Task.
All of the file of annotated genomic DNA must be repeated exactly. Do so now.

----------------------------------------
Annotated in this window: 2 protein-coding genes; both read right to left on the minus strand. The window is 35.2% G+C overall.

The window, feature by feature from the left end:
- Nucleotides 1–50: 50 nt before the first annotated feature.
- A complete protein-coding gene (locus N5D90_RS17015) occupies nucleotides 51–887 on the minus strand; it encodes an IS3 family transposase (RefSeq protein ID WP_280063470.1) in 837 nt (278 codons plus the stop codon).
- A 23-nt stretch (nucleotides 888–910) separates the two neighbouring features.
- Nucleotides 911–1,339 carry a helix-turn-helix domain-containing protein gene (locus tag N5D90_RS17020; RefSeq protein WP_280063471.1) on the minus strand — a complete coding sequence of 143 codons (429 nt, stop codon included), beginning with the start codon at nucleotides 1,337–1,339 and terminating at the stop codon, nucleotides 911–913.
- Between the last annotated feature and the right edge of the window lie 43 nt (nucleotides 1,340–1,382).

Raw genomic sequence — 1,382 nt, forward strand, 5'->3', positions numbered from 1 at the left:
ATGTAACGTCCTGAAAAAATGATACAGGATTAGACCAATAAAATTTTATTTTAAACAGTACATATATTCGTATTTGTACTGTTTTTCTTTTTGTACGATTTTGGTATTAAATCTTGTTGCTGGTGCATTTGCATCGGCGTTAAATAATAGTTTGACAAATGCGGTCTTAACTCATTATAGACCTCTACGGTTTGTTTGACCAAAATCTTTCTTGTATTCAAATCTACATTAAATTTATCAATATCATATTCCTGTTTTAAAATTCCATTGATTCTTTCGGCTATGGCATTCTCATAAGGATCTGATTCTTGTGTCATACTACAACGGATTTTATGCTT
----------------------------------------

Annotated in this window: 2 protein-coding genes; both read right to left on the minus strand. The window is 35.2% G+C overall.

The window, feature by feature from the left end:
- Nucleotides 1–50: 50 nt before the first annotated feature.
- A complete protein-coding gene (locus N5D90_RS17015) occupies nucleotides 51–887 on the minus strand; it encodes an IS3 family transposase (RefSeq protein ID WP_280063470.1) in 837 nt (278 codons plus the stop codon).
- A 23-nt stretch (nucleotides 888–910) separates the two neighbouring features.
- Nucleotides 911–1,339 carry a helix-turn-helix domain-containing protein gene (locus tag N5D90_RS17020; RefSeq protein WP_280063471.1) on the minus strand — a complete coding sequence of 143 codons (429 nt, stop codon included), beginning with the start codon at nucleotides 1,337–1,339 and terminating at the stop codon, nucleotides 911–913.
- Between the last annotated feature and the right edge of the window lie 43 nt (nucleotides 1,340–1,382).

Raw genomic sequence — 1,382 nt, forward strand, 5'->3', positions numbered from 1 at the left:
ATGTAACGTCCTGAAAAAATGATACAGGATTAGACCAATAAAATTTTATTTTAAACAGTACATATATTCGTATTTGTACTGTTTTTCTTTTTGTACGATTTTGGTATTAAATCTTGTTGCTGGTGCATTTGCATCGGCGTTAAATAATAGTTTGACAAATGCGGTCTTAACTCATTATAGACCTCTACGGTTTGTTTGACCAAAATCTTTCTTGTATTCAAATCTACATTAAATTTATCAATATCATATTCCTGTTTTAAAATTCCATTGATTCTTTCGGCTATGGCATTCTCATAAGGATCTGATTCTTGTGTCATACTACAACGGATTTTATGCTT